To listen to classical music successfully, with real insight,  is to be able to follow all the composer’s creation, with intense study of the way in which Western music is notated necessary to being able to read the score. A musical score is a very precise set of instructions passed from the composer to the performer, with the full weight of over five hundred years of exactitude.

I’m sorry ? Well, yes, John Cage was an exponent of aleatoric music, where some factors are left to chance and are outside the control of either performer or composer. But you have to ask yourself if that’s not just a fad, really, don’t you ? Of course you have to be able to read music to understand it.

Sorry ? Gut reaction ? Well, I mean, yes, we all have an instinctive reaction to a piece, but is that really enough ? Your first emotional reaction to a piece must be tempered by an understanding of the compositional forces at work, in order for your reaction to have any worth, obviously. No ? Well, you can’t simply say ”I don’t like that!” without really being able to say why, can you ? Why should your emotional response to music be important ? It’s the intellectual response that is the only genuine one, isn’t it, where the brain understands where the heart does not. You can’t simply listen to colour and texture and sound without recourse to an analytical perception, can you ? That’s just listening for pleasure without reason.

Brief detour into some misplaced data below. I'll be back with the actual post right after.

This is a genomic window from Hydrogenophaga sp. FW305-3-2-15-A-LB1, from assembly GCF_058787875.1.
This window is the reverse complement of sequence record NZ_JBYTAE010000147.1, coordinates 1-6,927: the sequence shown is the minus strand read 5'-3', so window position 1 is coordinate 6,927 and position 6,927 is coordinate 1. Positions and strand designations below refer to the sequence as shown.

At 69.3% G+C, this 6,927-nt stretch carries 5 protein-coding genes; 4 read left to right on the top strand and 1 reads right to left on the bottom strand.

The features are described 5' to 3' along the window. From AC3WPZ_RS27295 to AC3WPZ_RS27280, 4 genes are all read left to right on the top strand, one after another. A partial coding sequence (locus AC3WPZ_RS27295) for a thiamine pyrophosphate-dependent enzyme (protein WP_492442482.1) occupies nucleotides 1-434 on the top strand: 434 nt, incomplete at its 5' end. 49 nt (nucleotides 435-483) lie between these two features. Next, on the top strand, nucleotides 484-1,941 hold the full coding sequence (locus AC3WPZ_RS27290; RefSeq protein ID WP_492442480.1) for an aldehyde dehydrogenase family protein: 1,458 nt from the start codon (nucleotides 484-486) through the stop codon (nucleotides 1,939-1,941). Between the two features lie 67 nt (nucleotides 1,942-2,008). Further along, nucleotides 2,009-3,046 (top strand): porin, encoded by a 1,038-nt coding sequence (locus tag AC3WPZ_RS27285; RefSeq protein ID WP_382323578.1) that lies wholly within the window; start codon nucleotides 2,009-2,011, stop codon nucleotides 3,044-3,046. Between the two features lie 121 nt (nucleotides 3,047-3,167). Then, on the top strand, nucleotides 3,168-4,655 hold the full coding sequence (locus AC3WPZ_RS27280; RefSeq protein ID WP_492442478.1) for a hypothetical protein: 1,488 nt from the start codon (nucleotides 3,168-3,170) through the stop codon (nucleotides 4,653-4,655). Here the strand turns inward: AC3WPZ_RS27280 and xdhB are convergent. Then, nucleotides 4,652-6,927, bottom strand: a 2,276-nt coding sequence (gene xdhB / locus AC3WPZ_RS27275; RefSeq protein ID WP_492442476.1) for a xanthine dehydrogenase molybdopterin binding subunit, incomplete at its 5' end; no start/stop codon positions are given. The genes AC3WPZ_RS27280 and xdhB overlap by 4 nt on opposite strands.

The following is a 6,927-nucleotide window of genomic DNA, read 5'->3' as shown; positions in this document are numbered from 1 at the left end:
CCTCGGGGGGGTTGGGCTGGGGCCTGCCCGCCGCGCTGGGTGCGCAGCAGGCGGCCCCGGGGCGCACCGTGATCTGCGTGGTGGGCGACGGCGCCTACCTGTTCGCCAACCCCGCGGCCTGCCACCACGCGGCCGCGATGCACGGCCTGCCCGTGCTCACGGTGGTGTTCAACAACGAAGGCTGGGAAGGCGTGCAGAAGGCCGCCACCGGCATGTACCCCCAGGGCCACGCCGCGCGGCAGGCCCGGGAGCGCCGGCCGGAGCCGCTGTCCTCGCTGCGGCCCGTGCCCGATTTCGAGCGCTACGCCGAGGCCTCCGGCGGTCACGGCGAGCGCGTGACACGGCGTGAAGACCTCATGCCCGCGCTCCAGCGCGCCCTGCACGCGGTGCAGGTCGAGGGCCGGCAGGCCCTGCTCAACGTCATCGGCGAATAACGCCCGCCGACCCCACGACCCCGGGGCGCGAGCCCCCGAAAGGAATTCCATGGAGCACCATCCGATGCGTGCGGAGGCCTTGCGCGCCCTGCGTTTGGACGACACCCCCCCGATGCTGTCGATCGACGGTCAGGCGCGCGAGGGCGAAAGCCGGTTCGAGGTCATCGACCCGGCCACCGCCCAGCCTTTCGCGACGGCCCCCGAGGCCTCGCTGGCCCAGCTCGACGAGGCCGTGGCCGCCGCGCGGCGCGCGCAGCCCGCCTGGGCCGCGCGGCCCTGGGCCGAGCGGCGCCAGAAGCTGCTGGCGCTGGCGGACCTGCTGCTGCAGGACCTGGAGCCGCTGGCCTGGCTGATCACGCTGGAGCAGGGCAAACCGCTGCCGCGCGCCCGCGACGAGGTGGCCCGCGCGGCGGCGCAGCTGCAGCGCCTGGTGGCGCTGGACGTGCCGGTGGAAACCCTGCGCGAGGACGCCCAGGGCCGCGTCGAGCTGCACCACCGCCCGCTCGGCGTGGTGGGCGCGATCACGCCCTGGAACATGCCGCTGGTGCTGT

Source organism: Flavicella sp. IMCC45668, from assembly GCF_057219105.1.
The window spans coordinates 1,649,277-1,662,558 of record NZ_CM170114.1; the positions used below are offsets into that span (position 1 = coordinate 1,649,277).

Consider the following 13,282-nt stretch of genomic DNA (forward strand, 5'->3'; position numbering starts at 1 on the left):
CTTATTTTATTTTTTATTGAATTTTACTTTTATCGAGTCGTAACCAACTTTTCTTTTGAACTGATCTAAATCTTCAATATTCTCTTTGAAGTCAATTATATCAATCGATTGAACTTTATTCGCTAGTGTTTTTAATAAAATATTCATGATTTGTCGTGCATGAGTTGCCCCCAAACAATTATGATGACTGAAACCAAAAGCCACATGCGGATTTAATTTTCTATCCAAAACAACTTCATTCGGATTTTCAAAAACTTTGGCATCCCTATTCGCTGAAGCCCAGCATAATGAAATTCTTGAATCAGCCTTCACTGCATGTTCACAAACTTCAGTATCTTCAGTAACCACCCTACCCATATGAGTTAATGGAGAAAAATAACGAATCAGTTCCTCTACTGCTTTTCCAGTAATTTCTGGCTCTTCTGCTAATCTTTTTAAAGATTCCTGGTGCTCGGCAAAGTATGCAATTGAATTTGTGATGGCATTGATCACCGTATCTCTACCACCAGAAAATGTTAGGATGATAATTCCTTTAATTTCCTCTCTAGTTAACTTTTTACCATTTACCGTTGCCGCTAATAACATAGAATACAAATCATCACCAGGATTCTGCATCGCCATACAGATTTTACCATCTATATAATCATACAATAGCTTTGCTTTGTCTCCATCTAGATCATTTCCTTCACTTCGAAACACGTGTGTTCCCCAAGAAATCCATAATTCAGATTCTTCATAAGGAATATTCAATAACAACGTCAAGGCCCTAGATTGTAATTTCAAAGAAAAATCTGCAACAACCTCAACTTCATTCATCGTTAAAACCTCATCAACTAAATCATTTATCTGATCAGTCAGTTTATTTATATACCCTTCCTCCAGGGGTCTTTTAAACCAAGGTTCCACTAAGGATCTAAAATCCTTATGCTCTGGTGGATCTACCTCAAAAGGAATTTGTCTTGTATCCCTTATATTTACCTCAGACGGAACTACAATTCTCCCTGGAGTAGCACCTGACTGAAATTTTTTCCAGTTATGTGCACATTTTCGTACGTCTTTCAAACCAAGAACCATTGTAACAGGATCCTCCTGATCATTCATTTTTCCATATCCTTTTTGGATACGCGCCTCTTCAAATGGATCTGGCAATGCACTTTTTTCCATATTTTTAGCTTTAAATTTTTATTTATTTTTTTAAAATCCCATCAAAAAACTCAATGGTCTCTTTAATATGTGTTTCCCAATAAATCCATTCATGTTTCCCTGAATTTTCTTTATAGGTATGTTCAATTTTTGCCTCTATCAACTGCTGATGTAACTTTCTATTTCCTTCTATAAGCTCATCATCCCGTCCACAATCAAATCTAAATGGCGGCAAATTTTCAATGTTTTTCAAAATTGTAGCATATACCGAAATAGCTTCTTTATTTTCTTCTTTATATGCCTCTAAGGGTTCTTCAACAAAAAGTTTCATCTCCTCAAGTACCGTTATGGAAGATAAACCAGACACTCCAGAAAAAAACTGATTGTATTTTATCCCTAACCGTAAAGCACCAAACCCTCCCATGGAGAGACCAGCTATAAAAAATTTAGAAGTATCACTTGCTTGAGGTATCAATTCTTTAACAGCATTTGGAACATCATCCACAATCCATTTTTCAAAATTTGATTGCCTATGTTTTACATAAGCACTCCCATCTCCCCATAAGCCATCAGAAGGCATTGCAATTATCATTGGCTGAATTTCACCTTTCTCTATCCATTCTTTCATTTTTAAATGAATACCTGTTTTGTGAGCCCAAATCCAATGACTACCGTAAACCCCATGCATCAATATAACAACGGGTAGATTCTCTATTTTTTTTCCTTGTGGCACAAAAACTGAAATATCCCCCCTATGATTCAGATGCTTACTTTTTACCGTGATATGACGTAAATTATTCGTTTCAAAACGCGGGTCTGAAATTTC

I’m sorry ? Well, yes, pleasure is an important factor in your response. But it’s not valid without some sort of clarified reasoning behind it. After all, if just anyone were allowed to listen to a piece and make up their own mind about their response to it, then music theorists and analysts and critics and writers would be out of a job, wouldn’t they ? And we wouldn’t want to add to the burden of unemployment, surely ? Especially in the current financial climate. By re-iterating the conceit that classical music is jolly intellectual and the privilege of only an educated and enlightened few, such people can keep themselves in valuable jobs explaining to others how they should be listening to music whilst also reminding them how jolly difficult all this is.